Perhaps influenced by recent shows with strong teen female characters such as Gilmore Girls and Buffy the Vampire Slayer, the cast of The Facts of Life have decided to get back together for a special. This corny ’80s sitcom detailed the escapades of schoolmarm Mrs. Garrett and her angsty pubescent girls, who were neatly depicted as two-dimensional caricatures: the insecure chubby one (Natalie), the black one (Tootie), the stuck-up pretty one (Blair), and the lesbian (Jo). Despite its innate, formulaic unfunniness, the show lasted for an inexplicable eight seasons. There’s no word on the plot, but unfortunately it seems certain that George Clooney will be unable to reprise his role as the ’80s hipster dork. Big mistake, Georgie; you should never forget your roots.
Lastly, the aforementioned Brady Bunch gang will be back in a TV movie, in which the annoyingly oblivious, gee-whiz family end up in the White House after the previous president leaves in a haze of scandal. Where’s the joke?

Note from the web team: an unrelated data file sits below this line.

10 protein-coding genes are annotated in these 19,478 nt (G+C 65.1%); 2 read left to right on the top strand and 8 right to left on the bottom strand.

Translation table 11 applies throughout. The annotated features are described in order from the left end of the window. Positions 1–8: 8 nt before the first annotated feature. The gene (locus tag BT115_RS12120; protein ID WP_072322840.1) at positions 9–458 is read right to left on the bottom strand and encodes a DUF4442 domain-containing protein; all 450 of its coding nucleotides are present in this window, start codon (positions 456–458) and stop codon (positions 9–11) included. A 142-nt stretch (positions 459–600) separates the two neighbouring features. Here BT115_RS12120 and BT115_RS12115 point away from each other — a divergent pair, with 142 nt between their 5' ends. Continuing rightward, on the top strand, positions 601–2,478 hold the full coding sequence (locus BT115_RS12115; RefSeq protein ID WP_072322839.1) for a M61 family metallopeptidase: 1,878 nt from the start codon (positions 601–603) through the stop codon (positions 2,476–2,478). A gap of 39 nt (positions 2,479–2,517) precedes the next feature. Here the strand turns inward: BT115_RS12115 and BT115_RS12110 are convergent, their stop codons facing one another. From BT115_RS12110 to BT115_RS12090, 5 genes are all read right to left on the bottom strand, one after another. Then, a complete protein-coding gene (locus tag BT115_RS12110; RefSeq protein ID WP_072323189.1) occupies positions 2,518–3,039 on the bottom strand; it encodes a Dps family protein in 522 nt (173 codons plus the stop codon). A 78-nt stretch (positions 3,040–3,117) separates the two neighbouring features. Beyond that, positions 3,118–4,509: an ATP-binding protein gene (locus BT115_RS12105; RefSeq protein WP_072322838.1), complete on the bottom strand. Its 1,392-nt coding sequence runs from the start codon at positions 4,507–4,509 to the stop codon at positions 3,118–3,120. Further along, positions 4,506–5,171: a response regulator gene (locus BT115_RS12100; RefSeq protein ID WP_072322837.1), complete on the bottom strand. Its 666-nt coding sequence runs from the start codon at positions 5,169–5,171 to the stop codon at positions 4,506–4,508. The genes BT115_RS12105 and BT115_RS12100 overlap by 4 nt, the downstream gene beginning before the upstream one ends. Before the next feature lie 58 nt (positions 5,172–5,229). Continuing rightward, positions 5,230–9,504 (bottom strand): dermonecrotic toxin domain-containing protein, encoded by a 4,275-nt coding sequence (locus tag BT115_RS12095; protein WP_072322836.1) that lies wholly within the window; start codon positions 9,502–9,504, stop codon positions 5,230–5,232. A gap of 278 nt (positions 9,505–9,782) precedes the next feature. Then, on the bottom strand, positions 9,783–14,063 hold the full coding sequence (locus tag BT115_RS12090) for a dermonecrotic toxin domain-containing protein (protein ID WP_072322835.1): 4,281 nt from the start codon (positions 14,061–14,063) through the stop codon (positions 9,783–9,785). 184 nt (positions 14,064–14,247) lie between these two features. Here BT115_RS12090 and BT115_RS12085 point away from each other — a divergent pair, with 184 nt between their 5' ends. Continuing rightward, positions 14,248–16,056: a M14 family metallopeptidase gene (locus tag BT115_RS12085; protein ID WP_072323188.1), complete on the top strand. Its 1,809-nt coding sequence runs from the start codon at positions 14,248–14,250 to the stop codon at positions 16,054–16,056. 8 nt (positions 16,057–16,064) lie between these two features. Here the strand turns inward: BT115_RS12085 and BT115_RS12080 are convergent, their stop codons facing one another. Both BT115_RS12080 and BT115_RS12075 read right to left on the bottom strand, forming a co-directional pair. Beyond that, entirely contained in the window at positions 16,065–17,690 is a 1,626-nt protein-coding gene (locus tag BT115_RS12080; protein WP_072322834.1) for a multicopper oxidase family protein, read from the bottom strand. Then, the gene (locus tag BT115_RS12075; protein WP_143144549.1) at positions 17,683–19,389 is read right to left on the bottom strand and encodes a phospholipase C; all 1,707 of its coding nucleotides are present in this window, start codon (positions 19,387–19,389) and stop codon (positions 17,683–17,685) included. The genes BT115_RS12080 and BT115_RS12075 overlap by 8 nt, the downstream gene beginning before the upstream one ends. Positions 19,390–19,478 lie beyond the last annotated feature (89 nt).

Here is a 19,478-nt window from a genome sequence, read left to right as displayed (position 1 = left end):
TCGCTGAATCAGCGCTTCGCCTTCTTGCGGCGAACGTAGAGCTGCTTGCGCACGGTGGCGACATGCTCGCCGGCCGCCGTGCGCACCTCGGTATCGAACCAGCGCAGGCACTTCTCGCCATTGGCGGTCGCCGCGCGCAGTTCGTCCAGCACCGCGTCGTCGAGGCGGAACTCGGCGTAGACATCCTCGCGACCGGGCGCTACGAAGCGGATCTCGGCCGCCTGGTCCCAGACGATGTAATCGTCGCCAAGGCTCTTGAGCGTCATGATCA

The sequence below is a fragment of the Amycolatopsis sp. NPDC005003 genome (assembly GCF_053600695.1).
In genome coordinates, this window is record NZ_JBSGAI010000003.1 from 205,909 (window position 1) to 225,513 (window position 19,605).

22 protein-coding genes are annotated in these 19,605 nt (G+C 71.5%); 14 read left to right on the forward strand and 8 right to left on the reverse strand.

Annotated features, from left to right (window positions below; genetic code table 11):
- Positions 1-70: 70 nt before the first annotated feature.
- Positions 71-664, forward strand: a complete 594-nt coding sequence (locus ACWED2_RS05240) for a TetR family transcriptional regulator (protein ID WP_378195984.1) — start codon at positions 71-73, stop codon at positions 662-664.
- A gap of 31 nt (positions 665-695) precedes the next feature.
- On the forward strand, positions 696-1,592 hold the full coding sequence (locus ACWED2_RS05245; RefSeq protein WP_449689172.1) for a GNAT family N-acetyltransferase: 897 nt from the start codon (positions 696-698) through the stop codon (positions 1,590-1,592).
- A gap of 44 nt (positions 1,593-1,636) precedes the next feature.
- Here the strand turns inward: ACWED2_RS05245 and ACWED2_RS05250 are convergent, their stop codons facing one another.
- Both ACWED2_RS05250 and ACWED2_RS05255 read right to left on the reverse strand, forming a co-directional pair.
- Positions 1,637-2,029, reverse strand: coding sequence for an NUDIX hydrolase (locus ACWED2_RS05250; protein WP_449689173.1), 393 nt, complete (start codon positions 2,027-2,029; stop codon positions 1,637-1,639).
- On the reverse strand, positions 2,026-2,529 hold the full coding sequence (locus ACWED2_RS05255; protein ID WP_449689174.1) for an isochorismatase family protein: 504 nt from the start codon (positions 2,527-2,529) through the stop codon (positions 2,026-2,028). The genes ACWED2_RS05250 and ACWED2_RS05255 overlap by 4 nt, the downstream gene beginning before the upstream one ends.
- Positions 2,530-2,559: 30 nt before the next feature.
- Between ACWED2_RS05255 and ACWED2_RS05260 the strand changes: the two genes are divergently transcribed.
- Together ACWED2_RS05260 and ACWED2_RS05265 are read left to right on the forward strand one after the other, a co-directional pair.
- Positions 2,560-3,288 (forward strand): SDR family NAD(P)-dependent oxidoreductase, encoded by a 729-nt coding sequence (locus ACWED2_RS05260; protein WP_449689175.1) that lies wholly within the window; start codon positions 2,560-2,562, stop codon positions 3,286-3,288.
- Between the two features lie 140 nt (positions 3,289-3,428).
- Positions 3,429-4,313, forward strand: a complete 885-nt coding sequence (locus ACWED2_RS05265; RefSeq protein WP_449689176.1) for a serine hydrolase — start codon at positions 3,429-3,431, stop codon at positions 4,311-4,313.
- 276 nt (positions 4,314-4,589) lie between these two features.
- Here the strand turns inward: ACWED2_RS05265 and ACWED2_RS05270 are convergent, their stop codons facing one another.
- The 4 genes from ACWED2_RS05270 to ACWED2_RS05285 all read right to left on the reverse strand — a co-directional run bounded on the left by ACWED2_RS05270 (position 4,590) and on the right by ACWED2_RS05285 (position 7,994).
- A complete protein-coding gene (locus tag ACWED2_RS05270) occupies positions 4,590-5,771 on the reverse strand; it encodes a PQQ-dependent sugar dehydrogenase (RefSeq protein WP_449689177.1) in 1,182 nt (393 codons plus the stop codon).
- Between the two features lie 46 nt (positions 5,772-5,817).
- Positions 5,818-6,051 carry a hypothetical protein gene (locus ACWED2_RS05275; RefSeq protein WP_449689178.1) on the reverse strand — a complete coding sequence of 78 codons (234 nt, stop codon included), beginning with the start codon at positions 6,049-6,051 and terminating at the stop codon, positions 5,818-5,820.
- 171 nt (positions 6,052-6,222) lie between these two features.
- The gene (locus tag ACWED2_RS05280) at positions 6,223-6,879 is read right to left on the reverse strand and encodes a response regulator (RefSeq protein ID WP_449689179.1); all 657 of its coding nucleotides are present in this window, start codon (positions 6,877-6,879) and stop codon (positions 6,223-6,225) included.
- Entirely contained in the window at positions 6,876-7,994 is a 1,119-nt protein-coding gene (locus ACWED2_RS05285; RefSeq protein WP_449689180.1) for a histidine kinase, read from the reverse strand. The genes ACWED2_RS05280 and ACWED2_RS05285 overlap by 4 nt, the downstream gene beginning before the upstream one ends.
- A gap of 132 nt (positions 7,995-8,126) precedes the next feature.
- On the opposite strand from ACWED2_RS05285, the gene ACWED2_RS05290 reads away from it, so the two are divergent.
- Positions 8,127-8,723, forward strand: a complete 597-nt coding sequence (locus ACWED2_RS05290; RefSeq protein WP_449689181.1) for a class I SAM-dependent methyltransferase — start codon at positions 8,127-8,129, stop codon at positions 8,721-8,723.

TV shows can indeed be a source of fond memories. You spend your lives sitting in front of the television every week catching your favorite program or whatever’s popular at the time. Unlike films or songs, which tend to define a specific year, TV shows can go on for several years and become associated with a specific decade. In honor of the approaching fall season, beginning Sept. 3, the A&E network is airing a weeklong string of Biography episodes devoted to popular shows of yore. You’ll get to find out fascinating tidbits behind such small-screen sensations as Happy Days, Cheers, Laverne & Shirley, Love Boat, and That Girlall huge hits with the kind of success to which I’m sure the newcomers this September aspire.
“What’s the ugliest part of your body? Some say your nose. Some say your toes. But I think it’s your mind.”